Planting, or farming if you prefer, is a time honored pursuit whose history can be traced back to the very beginning. There is something very special, very sacred, in sowing seeds that nourish, sustain, and benefit-perhaps more so in this time than ever before as connectivity to the land is being lost.
There is a direct correlation between this and stability and security-both of which afford self reliance either on a personal or communal level.
How vulnerable are a people who depend on a store as their food source, the government for the basics, a utility company for illumination, heat, or even their water?
It was the advent of agriculture as a reliable, sustainable food source that led to the growth of communities-conversely so it was investment in the land in fixed locations that led to hostilities and the need to protect “ownership”.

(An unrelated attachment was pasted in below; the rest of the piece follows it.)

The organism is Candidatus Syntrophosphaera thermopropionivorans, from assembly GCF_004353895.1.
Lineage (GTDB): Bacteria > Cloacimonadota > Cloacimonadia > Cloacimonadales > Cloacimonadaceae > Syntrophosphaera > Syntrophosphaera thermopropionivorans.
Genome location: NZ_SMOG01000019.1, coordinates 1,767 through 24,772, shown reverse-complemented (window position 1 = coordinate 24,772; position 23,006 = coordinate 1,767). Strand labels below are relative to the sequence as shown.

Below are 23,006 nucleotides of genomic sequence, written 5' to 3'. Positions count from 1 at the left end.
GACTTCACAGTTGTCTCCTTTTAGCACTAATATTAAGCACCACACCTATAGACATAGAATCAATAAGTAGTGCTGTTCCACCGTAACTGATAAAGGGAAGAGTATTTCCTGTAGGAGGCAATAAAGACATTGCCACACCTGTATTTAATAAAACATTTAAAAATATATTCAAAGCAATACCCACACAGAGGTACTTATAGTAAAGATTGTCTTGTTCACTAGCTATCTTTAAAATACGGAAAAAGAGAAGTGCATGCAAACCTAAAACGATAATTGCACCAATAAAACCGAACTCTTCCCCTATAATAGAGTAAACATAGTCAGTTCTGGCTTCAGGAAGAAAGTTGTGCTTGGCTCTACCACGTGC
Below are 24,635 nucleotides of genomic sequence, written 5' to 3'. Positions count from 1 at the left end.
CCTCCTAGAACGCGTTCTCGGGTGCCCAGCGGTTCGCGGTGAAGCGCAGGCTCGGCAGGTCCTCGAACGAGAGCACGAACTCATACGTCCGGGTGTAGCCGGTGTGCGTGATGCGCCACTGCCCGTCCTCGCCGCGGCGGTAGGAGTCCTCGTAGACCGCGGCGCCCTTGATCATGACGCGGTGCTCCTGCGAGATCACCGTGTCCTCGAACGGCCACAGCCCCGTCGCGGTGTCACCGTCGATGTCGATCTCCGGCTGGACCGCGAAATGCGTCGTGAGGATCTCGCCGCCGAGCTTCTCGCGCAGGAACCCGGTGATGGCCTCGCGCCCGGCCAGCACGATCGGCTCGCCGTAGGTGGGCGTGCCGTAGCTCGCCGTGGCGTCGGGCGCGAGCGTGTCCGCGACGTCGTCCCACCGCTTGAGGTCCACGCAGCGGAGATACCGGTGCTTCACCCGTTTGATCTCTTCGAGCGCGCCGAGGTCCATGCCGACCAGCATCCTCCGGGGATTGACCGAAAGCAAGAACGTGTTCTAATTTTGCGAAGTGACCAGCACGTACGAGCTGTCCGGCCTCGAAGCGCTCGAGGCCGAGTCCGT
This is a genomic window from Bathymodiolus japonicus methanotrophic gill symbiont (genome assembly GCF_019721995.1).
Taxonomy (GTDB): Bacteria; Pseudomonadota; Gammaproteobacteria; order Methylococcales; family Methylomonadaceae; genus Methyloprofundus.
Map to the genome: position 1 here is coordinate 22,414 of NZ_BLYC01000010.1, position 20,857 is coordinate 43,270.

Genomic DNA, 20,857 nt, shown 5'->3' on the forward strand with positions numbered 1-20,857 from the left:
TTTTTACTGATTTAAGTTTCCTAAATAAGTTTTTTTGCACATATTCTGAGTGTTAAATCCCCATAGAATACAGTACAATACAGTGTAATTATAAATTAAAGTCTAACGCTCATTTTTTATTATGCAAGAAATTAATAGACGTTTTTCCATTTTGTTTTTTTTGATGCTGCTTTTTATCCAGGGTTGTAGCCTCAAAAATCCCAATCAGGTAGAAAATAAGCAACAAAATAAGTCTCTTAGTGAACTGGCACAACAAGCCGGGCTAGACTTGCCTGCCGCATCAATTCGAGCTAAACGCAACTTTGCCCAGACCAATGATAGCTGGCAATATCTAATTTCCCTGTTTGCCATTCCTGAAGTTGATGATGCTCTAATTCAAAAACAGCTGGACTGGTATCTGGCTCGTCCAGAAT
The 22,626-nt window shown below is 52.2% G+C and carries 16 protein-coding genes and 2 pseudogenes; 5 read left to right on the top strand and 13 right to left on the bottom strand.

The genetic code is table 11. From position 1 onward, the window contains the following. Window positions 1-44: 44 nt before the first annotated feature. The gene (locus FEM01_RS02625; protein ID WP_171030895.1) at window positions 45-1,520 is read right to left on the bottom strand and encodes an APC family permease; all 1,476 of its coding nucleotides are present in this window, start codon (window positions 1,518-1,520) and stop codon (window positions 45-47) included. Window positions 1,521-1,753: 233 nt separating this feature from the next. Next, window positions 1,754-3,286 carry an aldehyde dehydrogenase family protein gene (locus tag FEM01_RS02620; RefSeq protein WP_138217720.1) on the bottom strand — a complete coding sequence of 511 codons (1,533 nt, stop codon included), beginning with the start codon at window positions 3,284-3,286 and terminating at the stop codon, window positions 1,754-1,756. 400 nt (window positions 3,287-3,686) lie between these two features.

Ownership is one of those words that will elicit all manner of responses-from no one owns the land, while we battle for “ownership rights” based on heredity or treaty provisions, to such things as this is my book, my tool, my truck.
Maybe it’s as simple as a joint ownership-we own, and in turn we are owned by the land-either way it should be a symbiotic relationship wherein the land and we benefit.
The land is fertile, pregnant with life, and waiting to give birth for those who will seed it. The land revels in this much the same as a mother nursing a child or a father providing warmth and shelter.
It is a contract, an agreement written millenia ago-the land sustains us and we sustain the land.
No one needs access to acres to plant a few seeds, only a small place in their yard, a few packets of seeds, and the investment of a little time that will be well spent.
Warriors don’t farm? I think they do if that is what’s required. One thing I have no doubt of is warriors provide and look out for their own-warriors want to be independent and not wait on a check or commodities…….even if it means “farming”.
Impregnate the land-instead of another woman and leave her to fend on her own.